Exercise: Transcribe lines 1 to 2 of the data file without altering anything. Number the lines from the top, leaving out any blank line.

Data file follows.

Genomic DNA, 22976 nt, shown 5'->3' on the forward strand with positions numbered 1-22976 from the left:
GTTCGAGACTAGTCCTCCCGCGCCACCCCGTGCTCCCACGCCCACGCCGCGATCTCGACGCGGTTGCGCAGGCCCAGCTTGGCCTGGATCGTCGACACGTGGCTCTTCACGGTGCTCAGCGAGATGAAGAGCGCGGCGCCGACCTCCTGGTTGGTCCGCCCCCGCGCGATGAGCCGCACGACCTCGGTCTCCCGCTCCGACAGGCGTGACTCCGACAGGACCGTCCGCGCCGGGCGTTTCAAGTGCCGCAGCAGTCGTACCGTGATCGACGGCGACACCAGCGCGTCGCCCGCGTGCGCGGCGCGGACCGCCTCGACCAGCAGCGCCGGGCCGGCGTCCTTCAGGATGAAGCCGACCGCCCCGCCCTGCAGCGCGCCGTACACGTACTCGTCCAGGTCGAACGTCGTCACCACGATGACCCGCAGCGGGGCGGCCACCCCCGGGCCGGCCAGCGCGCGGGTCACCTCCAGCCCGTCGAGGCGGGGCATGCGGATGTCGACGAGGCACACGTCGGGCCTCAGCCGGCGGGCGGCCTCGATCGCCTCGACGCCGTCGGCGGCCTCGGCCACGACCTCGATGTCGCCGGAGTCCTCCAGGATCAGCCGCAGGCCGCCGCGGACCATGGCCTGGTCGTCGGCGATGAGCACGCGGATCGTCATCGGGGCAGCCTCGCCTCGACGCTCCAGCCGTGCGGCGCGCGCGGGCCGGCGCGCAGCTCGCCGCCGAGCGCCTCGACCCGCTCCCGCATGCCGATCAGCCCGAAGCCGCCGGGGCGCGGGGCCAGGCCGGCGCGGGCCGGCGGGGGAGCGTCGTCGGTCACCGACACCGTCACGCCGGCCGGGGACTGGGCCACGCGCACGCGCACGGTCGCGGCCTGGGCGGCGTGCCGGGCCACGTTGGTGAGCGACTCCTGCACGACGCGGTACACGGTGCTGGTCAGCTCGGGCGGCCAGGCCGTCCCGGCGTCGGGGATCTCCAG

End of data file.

Genomic DNA, 22976 nt, shown 5'->3' on the forward strand with positions numbered 1-22976 from the left:
GTTCGAGACTAGTCCTCCCGCGCCACCCCGTGCTCCCACGCCCACGCCGCGATCTCGACGCGGTTGCGCAGGCCCAGCTTGGCCTGGATCGTCGACACGTGGCTCTTCACGGTGCTCAGCGAGATGAAGAGCGCGGCGCCGACCTCCTGGTTGGTCCGCCCCCGCGCGATGAGCCGCACGACCTCGGTCTCCCGCTCCGACAGGCGTGACTCCGACAGGACCGTCCGCGCCGGGCGTTTCAAGTGCCGCAGCAGTCGTACCGTGATCGACGGCGACACCAGCGCGTCGCCCGCGTGCGCGGCGCGGACCGCCTCGACCAGCAGCGCCGGGCCGGCGTCCTTCAGGATGAAGCCGACCGCCCCGCCCTGCAGCGCGCCGTACACGTACTCGTCCAGGTCGAACGTCGTCACCACGATGACCCGCAGCGGGGCGGCCACCCCCGGGCCGGCCAGCGCGCGGGTCACCTCCAGCCCGTCGAGGCGGGGCATGCGGATGTCGACGAGGCACACGTCGGGCCTCAGCCGGCGGGCGGCCTCGATCGCCTCGACGCCGTCGGCGGCCTCGGCCACGACCTCGATGTCGCCGGAGTCCTCCAGGATCAGCCGCAGGCCGCCGCGGACCATGGCCTGGTCGTCGGCGATGAGCACGCGGATCGTCATCGGGGCAGCCTCGCCTCGACGCTCCAGCCGTGCGGCGCGCGCGGGCCGGCGCGCAGCTCGCCGCCGAGCGCCTCGACCCGCTCCCGCATGCCGATCAGCCCGAAGCCGCCGGGGCGCGGGGCCAGGCCGGCGCGGGCCGGCGGGGGAGCGTCGTCGGTCACCGACACCGTCACGCCGGCCGGGGACTGGGCCACGCGCACGCGCACGGTCGCGGCCTGGGCGGCGTGCCGGGCCACGTTGGTGAGCGACTCCTGCACGACGCGGTACACGGTGCTGGTCAGCTCGGGCGGCCAGGCCGTCCCGGCGTCGGGGATCTCCAG